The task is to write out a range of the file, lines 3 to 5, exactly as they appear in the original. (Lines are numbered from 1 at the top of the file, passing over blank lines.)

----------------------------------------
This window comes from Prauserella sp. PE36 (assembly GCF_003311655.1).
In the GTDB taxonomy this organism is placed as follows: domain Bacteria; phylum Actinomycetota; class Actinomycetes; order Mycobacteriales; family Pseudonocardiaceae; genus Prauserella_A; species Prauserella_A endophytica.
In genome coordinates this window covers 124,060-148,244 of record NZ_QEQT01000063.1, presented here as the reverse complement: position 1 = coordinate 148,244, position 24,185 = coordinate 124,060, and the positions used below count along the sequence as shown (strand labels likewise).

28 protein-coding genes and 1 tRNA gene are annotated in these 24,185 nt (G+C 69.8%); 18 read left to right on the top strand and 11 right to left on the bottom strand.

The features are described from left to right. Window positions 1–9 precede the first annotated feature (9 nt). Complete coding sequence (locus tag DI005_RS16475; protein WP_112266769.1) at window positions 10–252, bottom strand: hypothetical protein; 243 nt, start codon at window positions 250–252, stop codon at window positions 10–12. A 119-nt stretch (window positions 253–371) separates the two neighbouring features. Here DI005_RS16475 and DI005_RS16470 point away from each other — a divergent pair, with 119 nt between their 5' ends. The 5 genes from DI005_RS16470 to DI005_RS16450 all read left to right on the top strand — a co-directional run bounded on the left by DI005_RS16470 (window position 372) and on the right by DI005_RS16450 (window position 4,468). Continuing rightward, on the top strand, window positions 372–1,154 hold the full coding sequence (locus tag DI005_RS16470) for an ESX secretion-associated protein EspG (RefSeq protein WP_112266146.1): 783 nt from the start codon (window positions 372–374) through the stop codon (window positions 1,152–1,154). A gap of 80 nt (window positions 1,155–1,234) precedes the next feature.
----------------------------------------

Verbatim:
In genome coordinates this window covers 124,060-148,244 of record NZ_QEQT01000063.1, presented here as the reverse complement: position 1 = coordinate 148,244, position 24,185 = coordinate 124,060, and the positions used below count along the sequence as shown (strand labels likewise).

28 protein-coding genes and 1 tRNA gene are annotated in these 24,185 nt (G+C 69.8%); 18 read left to right on the top strand and 11 right to left on the bottom strand.

The features are described from left to right. Window positions 1–9 precede the first annotated feature (9 nt). Complete coding sequence (locus tag DI005_RS16475; protein WP_112266769.1) at window positions 10–252, bottom strand: hypothetical protein; 243 nt, start codon at window positions 250–252, stop codon at window positions 10–12. A 119-nt stretch (window positions 253–371) separates the two neighbouring features. Here DI005_RS16475 and DI005_RS16470 point away from each other — a divergent pair, with 119 nt between their 5' ends. The 5 genes from DI005_RS16470 to DI005_RS16450 all read left to right on the top strand — a co-directional run bounded on the left by DI005_RS16470 (window position 372) and on the right by DI005_RS16450 (window position 4,468). Continuing rightward, on the top strand, window positions 372–1,154 hold the full coding sequence (locus tag DI005_RS16470) for an ESX secretion-associated protein EspG (RefSeq protein WP_112266146.1): 783 nt from the start codon (window positions 372–374) through the stop codon (window positions 1,152–1,154). A gap of 80 nt (window positions 1,155–1,234) precedes the next feature.